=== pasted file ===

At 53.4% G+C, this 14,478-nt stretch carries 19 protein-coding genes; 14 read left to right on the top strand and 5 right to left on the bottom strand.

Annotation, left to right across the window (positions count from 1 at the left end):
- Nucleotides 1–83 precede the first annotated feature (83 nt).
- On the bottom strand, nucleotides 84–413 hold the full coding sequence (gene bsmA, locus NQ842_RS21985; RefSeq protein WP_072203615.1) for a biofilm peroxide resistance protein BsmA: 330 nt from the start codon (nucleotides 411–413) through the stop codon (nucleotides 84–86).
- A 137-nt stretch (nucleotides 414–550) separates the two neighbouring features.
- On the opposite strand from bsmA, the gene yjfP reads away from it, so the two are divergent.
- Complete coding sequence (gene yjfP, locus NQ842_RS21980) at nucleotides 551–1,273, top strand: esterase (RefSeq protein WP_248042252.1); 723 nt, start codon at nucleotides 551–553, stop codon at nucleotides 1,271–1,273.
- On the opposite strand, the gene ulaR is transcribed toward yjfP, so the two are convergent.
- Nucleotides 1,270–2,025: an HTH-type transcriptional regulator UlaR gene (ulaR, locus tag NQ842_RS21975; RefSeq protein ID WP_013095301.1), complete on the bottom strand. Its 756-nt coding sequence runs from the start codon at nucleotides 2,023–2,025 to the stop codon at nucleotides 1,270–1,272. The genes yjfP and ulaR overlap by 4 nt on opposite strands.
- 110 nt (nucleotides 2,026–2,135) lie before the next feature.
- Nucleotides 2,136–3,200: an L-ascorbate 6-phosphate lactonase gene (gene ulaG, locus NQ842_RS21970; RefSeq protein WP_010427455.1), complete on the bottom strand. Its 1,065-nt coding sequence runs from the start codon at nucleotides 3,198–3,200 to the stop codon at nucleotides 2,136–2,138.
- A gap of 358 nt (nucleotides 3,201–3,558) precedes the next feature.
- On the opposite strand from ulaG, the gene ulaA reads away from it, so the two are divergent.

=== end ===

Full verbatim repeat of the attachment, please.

At 53.4% G+C, this 14,478-nt stretch carries 19 protein-coding genes; 14 read left to right on the top strand and 5 right to left on the bottom strand.

Annotation, left to right across the window (positions count from 1 at the left end):
- Nucleotides 1–83 precede the first annotated feature (83 nt).
- On the bottom strand, nucleotides 84–413 hold the full coding sequence (gene bsmA, locus NQ842_RS21985; RefSeq protein WP_072203615.1) for a biofilm peroxide resistance protein BsmA: 330 nt from the start codon (nucleotides 411–413) through the stop codon (nucleotides 84–86).
- A 137-nt stretch (nucleotides 414–550) separates the two neighbouring features.
- On the opposite strand from bsmA, the gene yjfP reads away from it, so the two are divergent.
- Complete coding sequence (gene yjfP, locus NQ842_RS21980) at nucleotides 551–1,273, top strand: esterase (RefSeq protein WP_248042252.1); 723 nt, start codon at nucleotides 551–553, stop codon at nucleotides 1,271–1,273.
- On the opposite strand, the gene ulaR is transcribed toward yjfP, so the two are convergent.
- Nucleotides 1,270–2,025: an HTH-type transcriptional regulator UlaR gene (ulaR, locus tag NQ842_RS21975; RefSeq protein ID WP_013095301.1), complete on the bottom strand. Its 756-nt coding sequence runs from the start codon at nucleotides 2,023–2,025 to the stop codon at nucleotides 1,270–1,272. The genes yjfP and ulaR overlap by 4 nt on opposite strands.
- 110 nt (nucleotides 2,026–2,135) lie before the next feature.
- Nucleotides 2,136–3,200: an L-ascorbate 6-phosphate lactonase gene (gene ulaG, locus NQ842_RS21970; RefSeq protein WP_010427455.1), complete on the bottom strand. Its 1,065-nt coding sequence runs from the start codon at nucleotides 3,198–3,200 to the stop codon at nucleotides 2,136–2,138.
- A gap of 358 nt (nucleotides 3,201–3,558) precedes the next feature.
- On the opposite strand from ulaG, the gene ulaA reads away from it, so the two are divergent.